The fact is that several publications have appeared since 9/11 about atheism and apostasy in the Islamic world that demonstrate how long-standing such conflicts have existed there, long before September 2001. That Richard Dawkins’ book was downloaded so often in those quarters testifies to the ready-demand existing there prior to its publication. Recall the Arab Spring when Muslims took to the streets often at risk to their lives to call for secular democratic governance. NAs surely evince a little hubris if they believe they are the ones who, as the “best (most rational) of their breed” have taken up Kipling’s “white man’s burden” and been responsible for exposing supposedly Islam-benighted souls to the pure light of reason.
Did you know that the world is round?
The Time article calls for more moderate and understanding strategies to open “candid dialogue about deep-rooted conflicts between reason and faith.” I can’t complain about new strategies but I do question the emphasis on demonstrating religion’s incompatibility with science.
Today I learned through a new Jerry Coyne post that The Baffler has posted a beautifully written article by Sam Kriss, Village Atheists, Village Idiots, making the same point in a much more interesting way. He compares the distinguishing NA strategy with the decision of a lunatic to repeat over and over “The world is round” to prove his sanity. No-one can disagree with that statement, he reasons, but of course he only manages to demonstrate that he fails to appreciate the contexts in which he is attempting to make his point, gets into bigger trouble, then protests that he is being persecuted for proclaiming nothing but the obvious truth!
Jerry Coyne, unfortunately, cannot grasp the point (to do so would require some uncharacteristic self-reflection) and in his typically open-minded style chooses to cut out the entire journal from his life for this one article: Idiot compares atheists to village idiots.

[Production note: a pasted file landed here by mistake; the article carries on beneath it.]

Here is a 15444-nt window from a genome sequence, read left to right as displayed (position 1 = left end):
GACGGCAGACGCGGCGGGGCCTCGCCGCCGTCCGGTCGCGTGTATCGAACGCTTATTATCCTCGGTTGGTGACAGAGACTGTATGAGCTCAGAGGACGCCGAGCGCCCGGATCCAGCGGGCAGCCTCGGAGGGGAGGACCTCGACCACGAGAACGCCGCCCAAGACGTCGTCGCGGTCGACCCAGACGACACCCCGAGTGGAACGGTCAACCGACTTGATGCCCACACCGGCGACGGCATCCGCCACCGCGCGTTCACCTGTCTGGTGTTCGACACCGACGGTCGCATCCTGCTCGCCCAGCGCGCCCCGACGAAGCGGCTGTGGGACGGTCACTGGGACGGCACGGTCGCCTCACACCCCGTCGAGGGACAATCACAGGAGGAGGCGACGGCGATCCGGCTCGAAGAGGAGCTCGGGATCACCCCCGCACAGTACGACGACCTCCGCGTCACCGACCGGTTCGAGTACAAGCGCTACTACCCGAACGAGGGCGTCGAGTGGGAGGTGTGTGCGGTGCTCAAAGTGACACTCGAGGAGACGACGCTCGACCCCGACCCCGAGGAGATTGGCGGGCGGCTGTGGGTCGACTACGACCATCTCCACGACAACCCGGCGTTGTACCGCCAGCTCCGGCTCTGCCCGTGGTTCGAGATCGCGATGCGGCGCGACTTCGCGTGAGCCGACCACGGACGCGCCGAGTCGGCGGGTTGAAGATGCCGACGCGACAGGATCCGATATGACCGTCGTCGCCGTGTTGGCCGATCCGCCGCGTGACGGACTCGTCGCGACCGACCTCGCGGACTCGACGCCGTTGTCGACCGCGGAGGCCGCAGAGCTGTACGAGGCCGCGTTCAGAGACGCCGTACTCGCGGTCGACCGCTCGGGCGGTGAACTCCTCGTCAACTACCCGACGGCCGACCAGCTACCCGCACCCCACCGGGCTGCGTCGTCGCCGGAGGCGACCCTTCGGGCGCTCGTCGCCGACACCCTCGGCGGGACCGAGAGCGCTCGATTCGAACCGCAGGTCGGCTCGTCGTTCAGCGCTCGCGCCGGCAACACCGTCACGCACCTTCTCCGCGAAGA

Everyone knows that religion and science embody irreconcilable understandings of the world. We don’t say insects are wrong because they are not plants. Or rabbit is stupid because it’s not a tree. Probably every child being reared by a family who believes God created everything (whether thousands of years ago or billions of years ago, whether by suddenly making fully formed species appear or by guiding evolution) and that science is either not the whole story or is the completely wrong story. No one needs to tell Religion that it does not agree with Science.
When anti-theists complain about the unscientific nature of religion they are really advertising their ignorance of what religion is, why it is, how it seems to have come about. New Atheists need to do their homework instead of merely shooting fish in a barrel for fun.
So when Peter Boghossian, James Lindsay and Phil Torres call on NAs to recognize the humanity in religion it sounds to me as though they are on the right track that leads eventually to a genuine understanding of what they are dealing with.
Understanding reality and how humanity works